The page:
Data were collected in 1984–1985, and the study included three target populations: students near the end of primary schooling (10- to 12-year-olds), students near the end of compulsory schooling (15- to 17-year-olds), and students near the end of academic secondary school (17- to 19-year-olds).

The Institute for Educational Research, University of Jyväskylä, Finland, working in close cooperation with the IEA, and the national centers of participating countries, served as the study’s international coordinating center.

Major publications

Gorman, T.P., Purves, A.C., & Degenhart, R.E. (Eds.). (1988). The IEA Study of Written Composition I: The international writing tasks and scoring scales. Oxford: Pergamon Press.

Purves, A.C. (Ed.). (1992). The IEA Study of Written Composition II: Education and performance in fourteen countries. Oxford: Pergamon Press.

Saari, H. (1991). Writing curricula in sixteen countries: International study in written composition—IEA. Jyväskylä: University of Jyväskylä.


Second International Science Study

The purpose of SISS was to examine science achievement and to study trends in science achievement since the First International Science Study (FISS). The student tests were developed for three age groups and included a number of different science topics. The science test was complemented by questionnaires for students, teachers, and school principals. In addition, countries participating in the study prepared a case study report on national science education.

Data were collected in 1983–1984, and three target populations were tested: 10-year-old students, 14-year-old students, and students in the final year of secondary school.

In late 1986, the IEA called on Neville Postlethwaite at the University of Hamburg, Germany, to raise funding for and to undertake the cleaning and analyses of the science data. He worked closely with John Keeves, the chair of the international project council for the study, and Malcom Rosier of the Australian Council for Educational Research, who was the study’s international coordinator.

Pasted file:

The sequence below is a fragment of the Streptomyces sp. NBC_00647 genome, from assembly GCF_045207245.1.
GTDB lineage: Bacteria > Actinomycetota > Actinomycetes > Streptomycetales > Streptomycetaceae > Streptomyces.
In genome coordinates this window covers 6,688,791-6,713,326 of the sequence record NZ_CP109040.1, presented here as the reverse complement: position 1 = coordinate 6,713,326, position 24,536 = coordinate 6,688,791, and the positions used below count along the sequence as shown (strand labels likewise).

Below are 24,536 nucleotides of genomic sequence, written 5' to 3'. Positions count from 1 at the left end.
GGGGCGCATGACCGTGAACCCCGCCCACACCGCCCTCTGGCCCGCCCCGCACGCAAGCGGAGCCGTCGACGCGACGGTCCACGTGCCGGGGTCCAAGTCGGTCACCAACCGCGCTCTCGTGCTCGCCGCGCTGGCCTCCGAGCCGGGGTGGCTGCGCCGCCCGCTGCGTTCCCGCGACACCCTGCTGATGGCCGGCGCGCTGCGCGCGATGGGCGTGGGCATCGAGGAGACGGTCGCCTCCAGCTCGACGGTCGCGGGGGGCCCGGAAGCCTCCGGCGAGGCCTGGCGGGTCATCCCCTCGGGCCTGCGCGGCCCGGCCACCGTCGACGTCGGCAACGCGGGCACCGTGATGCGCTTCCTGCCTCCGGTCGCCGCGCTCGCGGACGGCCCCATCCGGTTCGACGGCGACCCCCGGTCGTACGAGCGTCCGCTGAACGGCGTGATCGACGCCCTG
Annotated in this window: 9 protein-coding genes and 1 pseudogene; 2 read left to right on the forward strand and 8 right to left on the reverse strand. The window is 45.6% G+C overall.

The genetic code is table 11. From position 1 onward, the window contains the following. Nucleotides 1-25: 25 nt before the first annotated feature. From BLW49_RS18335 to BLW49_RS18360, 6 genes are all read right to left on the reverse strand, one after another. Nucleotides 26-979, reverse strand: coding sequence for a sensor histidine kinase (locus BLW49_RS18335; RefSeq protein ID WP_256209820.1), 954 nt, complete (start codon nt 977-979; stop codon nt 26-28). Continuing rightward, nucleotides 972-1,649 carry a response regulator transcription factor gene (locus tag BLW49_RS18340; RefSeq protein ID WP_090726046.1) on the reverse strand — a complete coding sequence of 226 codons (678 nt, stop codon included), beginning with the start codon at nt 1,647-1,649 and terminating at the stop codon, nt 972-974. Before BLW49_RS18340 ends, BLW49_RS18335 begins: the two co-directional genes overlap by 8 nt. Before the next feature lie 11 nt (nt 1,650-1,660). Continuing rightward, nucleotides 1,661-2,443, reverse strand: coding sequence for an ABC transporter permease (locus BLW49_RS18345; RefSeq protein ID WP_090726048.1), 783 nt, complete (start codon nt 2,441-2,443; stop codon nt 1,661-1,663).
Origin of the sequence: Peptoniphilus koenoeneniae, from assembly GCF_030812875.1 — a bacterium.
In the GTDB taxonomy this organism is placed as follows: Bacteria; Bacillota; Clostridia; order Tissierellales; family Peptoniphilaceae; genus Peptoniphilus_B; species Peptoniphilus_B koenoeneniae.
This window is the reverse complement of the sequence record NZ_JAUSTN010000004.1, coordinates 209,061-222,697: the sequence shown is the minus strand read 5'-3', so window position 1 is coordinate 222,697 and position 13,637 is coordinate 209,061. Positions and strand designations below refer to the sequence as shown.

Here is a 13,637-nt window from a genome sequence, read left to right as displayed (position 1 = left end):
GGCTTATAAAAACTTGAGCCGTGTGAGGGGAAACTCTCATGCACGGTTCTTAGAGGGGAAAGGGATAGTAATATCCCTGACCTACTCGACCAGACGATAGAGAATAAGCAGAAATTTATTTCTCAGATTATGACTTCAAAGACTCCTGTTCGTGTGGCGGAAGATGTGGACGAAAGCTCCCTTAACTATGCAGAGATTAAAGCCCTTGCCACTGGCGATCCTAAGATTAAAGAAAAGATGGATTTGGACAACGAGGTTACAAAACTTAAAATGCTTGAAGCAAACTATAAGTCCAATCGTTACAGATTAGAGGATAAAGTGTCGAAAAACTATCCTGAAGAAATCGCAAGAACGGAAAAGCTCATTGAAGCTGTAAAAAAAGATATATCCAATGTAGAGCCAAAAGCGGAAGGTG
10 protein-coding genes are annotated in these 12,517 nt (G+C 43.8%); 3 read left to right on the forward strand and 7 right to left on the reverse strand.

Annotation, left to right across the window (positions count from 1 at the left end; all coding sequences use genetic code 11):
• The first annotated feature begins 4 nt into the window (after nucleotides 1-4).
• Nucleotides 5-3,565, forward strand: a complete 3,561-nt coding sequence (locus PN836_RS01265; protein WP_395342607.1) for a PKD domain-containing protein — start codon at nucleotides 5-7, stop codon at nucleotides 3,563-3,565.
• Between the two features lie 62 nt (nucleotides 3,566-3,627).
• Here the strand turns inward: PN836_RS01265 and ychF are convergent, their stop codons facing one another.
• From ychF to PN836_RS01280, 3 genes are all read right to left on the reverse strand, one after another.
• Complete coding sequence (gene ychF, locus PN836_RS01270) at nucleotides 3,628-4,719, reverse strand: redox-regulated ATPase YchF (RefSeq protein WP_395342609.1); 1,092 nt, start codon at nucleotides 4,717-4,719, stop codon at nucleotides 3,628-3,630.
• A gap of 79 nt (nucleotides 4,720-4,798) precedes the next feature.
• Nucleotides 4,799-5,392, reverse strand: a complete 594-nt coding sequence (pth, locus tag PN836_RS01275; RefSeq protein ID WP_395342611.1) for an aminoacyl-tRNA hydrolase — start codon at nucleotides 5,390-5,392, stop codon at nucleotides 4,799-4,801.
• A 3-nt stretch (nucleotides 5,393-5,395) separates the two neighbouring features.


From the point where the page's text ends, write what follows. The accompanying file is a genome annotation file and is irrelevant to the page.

Major publications

IEA. (1988). Science achievement in seventeen countries: A preliminary report. Oxford: Pergamon Press.

Keeves, J.P. (1992). Learning science in a changing world: Cross-national studies of science achievement, 1970 to 1984. The Hague: IEA.

Keeves, J.P. (Ed.). (1992). The IEA Study of Science III: Changes in science education and achievement, 1970 to 1984. Oxford: Pergamon Press.

Postlethwaite, T.N., & Wiley, D.E. (Eds.). (1992). The IEA Study of Science II: Science achievement in twenty-three countries. Oxford: Pergamon Press.

Rosier, M.J., & Keeves, J.P. (Eds.). (1991). The IEA Study of Science I: Science education and curricula in twenty-three countries. Oxford: Pergamon Press.


Classroom Environment Study

The Classroom Environment Study aimed to describe similarities and differences in the nature of teaching in classrooms, and to identify the teaching behaviors associated with better student achievement. Management practices and instructional practices were identified for inclusion in the study. The study was longitudinal, with student learning outcomes measured at two points in time. Each national center selected one or more learning units that required a specified period of time to teach to students, with a pre-test and post-test administered at the beginning and end of the unit(s), respectively. Both the pre-test and post-test were constructed nationally, according to the specifications prepared by the international study center. Between the two test administrations, each classroom included in the study was observed from six to ten times at regular intervals. The data were collected in 1981–1983.

Probability sampling was not used to select samples of schools and classrooms. Across the participating countries, the number of schools in which the study was conducted ranged from nine to 77, and the number of classrooms ranged from 18 to 87, with three subjects represented (mathematics, science, and history). The grade levels involved ranged from the fifth grade to the eighth grade.

Major publications

Anderson, L.W., Ryan, D.W., & Shapiro, B.J. (Eds.). (1989). The IEA Classroom Environment Study. Oxford: Pergamon Press.


Second International Mathematics Study

SIMS examined mathematics education on three dimensions: curricula, classroom practices, and student achievement. At middle school level, student performance was measured and reported separately in arithmetic, algebra, geometry, measurement, and descriptive statistics. At the final year of secondary school, student performance was assessed in sets, relations and functions, number systems, algebra, geometry, elementary functions and calculus, probability and statistics, finite mathematics, computer science, and logic. The study also administered student, teacher, school, and national context questionnaires. Some features of SIMS replicated features of the First International Mathematics Study (FIMS).